Council Toughens Restrictions on Tobacco Sales, Including E-CigarettesNovember 21, 2013, 3:09 PM HST (Updated December 18, 2013, 4:52 PM) · 0 Comments
The County Council on Wednesday unanimously approved a bill outlawing the sale of tobacco products to individuals under the age of 21.
Bill 135 contains a “grandfather” clause that exempts anyone 18 years of age or older as of June 30, 2014, the day before the bill goes into effect.
Kona Councilman Dru Kanuha, who introduced the bill, said he expects Mayor Billy Kenoi to sign it into law, noting that it is in keeping with the mayor’s ongoing health initiatives.
“If we can stop even a handful of keiki from getting addicted to tobacco, then this bill is doing what it’s intended to do,” Kanuha told Big Island Now.
Kanuha said testimony submitted to the council on the measure was overwhelmingly in support.
He said approximately five people testified against the proposed law, with most saying that since those over 18 can serve in the military, they should also be able to purchase tobacco products.
If it gets Kenoi’s approval, the bill means the county will join a small but growing group of local governments restricting the sales to those 21 and over.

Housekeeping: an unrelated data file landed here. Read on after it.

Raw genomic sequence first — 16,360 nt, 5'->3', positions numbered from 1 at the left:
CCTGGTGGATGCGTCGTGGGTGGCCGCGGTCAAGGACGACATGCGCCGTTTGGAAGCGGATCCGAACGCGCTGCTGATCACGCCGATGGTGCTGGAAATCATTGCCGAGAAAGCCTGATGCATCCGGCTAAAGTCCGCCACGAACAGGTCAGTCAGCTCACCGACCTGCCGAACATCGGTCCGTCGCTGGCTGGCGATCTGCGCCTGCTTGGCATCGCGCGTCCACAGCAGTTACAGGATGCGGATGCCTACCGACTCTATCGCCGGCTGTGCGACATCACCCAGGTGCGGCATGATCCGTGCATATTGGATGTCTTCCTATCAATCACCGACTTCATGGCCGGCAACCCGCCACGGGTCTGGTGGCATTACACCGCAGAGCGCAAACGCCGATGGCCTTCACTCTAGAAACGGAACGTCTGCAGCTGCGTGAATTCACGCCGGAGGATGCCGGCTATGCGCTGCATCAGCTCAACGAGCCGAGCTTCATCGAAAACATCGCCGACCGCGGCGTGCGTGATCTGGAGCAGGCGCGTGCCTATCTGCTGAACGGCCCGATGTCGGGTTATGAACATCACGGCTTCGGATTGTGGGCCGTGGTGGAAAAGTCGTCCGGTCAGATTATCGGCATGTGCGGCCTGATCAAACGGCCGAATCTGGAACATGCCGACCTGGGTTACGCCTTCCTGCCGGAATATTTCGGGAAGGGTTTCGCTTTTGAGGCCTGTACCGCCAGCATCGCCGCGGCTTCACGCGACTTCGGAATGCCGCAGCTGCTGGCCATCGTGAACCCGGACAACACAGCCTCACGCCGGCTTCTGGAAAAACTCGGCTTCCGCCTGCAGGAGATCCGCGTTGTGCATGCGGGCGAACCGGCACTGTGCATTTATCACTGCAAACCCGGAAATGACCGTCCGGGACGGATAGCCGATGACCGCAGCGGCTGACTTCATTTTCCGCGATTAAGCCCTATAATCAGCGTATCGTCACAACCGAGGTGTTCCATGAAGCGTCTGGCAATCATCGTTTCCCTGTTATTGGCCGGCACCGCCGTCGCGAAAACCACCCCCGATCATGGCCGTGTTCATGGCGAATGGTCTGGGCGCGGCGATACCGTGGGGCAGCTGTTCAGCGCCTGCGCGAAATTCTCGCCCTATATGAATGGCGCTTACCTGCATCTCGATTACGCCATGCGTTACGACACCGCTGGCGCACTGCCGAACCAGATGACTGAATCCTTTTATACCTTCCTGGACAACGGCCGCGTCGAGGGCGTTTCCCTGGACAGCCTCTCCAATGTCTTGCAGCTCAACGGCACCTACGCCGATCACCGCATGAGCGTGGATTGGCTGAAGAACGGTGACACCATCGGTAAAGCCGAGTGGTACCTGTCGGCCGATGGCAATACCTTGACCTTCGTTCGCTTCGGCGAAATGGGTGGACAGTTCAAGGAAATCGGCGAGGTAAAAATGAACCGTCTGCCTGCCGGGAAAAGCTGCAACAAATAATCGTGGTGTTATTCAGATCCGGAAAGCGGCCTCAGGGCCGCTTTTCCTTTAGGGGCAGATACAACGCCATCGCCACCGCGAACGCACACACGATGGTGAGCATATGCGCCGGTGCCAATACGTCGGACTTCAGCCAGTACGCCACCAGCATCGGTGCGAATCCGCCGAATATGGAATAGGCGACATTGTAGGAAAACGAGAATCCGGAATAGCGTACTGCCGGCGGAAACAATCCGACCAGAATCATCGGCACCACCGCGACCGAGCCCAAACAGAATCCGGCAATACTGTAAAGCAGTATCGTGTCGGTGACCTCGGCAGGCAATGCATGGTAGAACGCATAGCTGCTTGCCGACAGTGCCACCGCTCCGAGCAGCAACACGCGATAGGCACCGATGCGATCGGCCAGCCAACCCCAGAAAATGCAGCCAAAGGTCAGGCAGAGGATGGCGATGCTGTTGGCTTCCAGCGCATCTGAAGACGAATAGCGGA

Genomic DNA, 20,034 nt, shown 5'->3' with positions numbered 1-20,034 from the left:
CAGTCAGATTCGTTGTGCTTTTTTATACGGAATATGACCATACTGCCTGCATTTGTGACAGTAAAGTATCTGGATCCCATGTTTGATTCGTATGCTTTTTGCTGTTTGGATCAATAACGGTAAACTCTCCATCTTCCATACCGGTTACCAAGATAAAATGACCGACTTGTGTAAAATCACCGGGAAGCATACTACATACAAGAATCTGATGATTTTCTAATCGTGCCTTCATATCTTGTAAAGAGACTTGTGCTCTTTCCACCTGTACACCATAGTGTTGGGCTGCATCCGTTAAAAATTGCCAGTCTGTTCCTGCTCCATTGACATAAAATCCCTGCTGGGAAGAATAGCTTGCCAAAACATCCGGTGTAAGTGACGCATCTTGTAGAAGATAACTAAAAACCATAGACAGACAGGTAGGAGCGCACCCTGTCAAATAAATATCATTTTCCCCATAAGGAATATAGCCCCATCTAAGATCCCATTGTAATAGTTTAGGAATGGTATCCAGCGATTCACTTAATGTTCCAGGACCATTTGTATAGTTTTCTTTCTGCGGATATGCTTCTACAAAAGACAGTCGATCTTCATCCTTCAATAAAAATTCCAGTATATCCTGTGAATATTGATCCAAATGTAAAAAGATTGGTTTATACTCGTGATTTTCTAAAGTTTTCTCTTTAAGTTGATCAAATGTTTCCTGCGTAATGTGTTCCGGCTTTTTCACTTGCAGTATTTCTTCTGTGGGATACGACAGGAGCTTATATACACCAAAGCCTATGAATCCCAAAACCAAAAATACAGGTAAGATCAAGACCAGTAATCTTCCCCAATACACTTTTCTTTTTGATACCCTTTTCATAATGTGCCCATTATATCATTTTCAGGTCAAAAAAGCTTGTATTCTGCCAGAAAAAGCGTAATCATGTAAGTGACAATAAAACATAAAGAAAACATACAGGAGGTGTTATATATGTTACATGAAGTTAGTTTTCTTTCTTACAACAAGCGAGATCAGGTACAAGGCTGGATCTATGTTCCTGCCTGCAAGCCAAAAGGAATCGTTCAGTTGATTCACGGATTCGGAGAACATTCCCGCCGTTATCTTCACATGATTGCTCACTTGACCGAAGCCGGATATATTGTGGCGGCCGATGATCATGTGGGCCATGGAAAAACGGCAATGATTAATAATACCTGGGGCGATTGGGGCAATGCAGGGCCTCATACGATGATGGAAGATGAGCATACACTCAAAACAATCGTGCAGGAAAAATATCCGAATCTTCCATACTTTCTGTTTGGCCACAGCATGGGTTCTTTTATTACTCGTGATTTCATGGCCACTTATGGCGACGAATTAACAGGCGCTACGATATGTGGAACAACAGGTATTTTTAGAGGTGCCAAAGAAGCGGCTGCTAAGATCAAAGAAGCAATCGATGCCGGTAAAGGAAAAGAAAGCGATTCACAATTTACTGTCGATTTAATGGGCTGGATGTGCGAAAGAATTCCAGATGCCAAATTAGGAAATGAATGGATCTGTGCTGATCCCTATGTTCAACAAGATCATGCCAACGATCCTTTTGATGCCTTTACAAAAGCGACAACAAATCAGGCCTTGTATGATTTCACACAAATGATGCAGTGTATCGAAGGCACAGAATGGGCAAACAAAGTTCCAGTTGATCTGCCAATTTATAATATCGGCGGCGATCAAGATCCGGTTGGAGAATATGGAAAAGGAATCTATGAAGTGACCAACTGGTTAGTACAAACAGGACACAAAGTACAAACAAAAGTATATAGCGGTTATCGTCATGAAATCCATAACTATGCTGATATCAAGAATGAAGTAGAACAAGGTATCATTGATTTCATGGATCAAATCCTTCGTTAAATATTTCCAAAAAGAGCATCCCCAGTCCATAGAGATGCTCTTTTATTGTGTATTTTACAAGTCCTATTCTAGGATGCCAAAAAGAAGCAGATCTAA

That includes New York City, whose mayor, Michael Bloomberg, signed such a bill into law on Tuesday.
As with state and federal laws, the Hawaii County bill applies only to the sale or distribution of tobacco products, and not to their use.
There are already state and federal laws which prohibit the sale of tobacco and “smokeless tobacco” products to anyone under the age of 18.
But the perception of the latter has become somewhat murky in recent years with the introduction of e-cigarettes, which are battery-operated devices that heat liquid-based nicotine to create a vapor that is inhaled.
In that regard, Hawaii County joins nine states in classifying e-cigarettes as tobacco products. Some other states regulate them while defining them as something else, such as “vapor products.”
In September, the attorneys general for Hawaii and 38 other states petitioned the US Food and Drug Administration to classify e-cigarettes as tobacco products and include them in restrictions on advertising and ingredients.
According to the Washington Post, the FDA is proposing to do just that, which has industry lobbyists scrambling to weigh in on where they can be used and how they will be taxed.
Noting that e-cigarette marketing includes advertising aimed at youth, the attorneys general particularly want the US Food and Drug Administration to ban their sale to those under 18.
As of Oct. 29, 25 states and the District of Columbia were already doing that, the newspaper said.
The states of Utah, North Dakota, Arkansas and New Jersey have included e-cigarettes in indoor smoking bans, and California, Connecticut and Massachusetts are considering doing the same, the Post reported.
***Updated at 12:54 p.m. Friday, Nov. 22.***